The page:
The homogenized castings of alloy and composites are subjected to solutionizing heat treatment at 470 °C for 2 h followed by aging at 100 °C. The heat treatment cycle adapted is as shown in Figure 8. During aging the specimens are taken out of furnace at the frequency of 0.5 h and BHN is checked immediately after polishing by indentation at five different random spots on the surface of specimen. Tables 4–7 give the variation of hardness at different time intervals and the peak hardness achieved for alloy and composites. Figure 9 shows the variation of hardness for castings obtained during aging at 100 °C as per average of five readings.
Heat treatment cycle for the present study.
Variation of hardness for castings at aging at 100 °C.
In order to capture the exact surface hardness and to validate the hardness of samples obtained by averaging, a novel Spider web approach is used. The surface of the samples is traced with the diagram as shown in Figure 10 and indentations are made on the nodes to get the average hardness.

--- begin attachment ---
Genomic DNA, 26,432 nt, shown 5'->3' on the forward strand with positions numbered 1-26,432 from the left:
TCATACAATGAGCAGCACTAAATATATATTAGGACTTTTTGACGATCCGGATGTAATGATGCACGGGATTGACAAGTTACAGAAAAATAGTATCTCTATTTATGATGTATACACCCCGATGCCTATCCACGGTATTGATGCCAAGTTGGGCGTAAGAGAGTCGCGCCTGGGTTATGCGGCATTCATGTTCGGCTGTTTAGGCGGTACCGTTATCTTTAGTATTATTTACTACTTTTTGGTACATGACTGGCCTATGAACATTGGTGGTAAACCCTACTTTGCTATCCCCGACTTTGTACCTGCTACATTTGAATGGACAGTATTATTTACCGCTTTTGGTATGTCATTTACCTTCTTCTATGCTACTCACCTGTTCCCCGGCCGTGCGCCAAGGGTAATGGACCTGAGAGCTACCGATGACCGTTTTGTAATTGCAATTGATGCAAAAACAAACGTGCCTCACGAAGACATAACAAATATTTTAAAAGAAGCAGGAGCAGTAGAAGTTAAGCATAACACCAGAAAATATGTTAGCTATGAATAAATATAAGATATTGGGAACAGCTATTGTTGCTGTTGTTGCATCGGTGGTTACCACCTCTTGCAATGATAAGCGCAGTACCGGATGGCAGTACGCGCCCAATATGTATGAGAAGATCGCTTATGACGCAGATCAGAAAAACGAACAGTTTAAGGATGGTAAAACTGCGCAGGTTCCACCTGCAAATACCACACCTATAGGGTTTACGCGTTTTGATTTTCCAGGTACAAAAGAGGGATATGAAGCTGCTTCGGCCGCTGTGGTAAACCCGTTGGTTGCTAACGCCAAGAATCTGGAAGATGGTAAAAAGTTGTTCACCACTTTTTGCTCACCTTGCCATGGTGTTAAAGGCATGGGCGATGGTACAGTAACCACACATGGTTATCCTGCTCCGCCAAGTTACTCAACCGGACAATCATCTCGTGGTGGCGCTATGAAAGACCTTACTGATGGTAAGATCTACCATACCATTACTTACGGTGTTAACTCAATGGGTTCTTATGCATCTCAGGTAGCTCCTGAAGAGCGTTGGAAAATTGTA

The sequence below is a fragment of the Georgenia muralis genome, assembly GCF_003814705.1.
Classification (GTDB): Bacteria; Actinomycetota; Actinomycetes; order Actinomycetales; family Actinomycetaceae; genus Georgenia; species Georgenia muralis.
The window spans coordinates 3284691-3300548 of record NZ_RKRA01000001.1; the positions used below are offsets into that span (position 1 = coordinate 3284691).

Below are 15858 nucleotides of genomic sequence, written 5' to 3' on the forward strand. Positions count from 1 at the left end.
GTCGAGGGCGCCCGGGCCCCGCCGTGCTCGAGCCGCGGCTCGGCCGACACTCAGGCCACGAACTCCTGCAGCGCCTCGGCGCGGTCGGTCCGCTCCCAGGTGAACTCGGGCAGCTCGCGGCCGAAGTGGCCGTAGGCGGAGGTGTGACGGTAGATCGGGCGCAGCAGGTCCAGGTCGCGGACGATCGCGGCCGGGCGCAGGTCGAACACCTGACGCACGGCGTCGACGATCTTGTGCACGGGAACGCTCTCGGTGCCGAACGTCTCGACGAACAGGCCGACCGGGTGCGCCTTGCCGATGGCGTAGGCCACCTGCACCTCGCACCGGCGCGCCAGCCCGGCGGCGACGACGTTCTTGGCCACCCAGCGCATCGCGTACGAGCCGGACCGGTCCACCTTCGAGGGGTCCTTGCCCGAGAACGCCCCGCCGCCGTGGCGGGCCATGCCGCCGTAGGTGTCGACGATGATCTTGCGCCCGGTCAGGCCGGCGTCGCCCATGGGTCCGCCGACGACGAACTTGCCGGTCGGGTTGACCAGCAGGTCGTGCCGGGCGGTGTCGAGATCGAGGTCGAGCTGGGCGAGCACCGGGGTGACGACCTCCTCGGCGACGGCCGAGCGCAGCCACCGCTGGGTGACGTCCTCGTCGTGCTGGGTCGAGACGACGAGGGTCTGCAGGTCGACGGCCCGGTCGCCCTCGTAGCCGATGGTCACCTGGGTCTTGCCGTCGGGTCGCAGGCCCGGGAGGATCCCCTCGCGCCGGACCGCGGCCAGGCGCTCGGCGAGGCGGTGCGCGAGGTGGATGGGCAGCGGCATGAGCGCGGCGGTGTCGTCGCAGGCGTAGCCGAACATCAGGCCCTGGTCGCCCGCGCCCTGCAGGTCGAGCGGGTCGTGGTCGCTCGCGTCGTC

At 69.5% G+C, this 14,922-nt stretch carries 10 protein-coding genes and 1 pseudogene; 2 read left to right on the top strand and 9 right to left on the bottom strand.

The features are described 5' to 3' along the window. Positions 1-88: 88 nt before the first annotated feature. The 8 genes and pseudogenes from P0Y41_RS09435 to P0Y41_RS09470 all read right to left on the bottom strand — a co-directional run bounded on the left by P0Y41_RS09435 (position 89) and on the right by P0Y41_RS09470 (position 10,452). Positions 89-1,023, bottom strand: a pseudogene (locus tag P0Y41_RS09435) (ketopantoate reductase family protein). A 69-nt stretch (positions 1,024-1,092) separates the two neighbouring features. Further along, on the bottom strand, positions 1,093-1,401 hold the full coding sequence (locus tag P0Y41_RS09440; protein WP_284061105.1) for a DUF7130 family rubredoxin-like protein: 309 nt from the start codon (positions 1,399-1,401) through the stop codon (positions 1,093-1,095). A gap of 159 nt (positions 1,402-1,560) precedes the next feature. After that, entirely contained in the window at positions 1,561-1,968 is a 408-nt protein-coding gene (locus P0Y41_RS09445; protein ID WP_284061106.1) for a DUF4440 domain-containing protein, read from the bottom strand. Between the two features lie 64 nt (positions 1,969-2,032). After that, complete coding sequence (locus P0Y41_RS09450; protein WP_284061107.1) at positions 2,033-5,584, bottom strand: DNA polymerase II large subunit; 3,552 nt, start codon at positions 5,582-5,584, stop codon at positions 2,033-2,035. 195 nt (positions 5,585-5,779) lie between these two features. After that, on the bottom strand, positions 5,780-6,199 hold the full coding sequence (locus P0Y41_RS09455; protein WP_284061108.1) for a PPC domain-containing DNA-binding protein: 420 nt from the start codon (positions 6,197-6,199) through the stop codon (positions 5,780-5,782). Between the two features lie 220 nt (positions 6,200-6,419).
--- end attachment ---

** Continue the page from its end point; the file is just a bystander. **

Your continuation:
In spider web approach, nodal points are marked about the particular radius at fixed locations so that set of points are at equidistant, i.e., radial distance from the center of circle (axis of the rod). This process reduces error incurred during hardness measurement because all nodal points are at the corresponding locations of grains if the grains are of equiaxial and uniform in size.
Figure 11 shows the variation of hardness at different nodes for each of the samples of alloy and composites. Table 4 shows the obtained peak hardness of samples by taking the average of five readings and by Spider web approach.
Spider web diagram showing the nodal spots for hardness measurement.
Variation of hardness at different nodes of the Spider web for samples.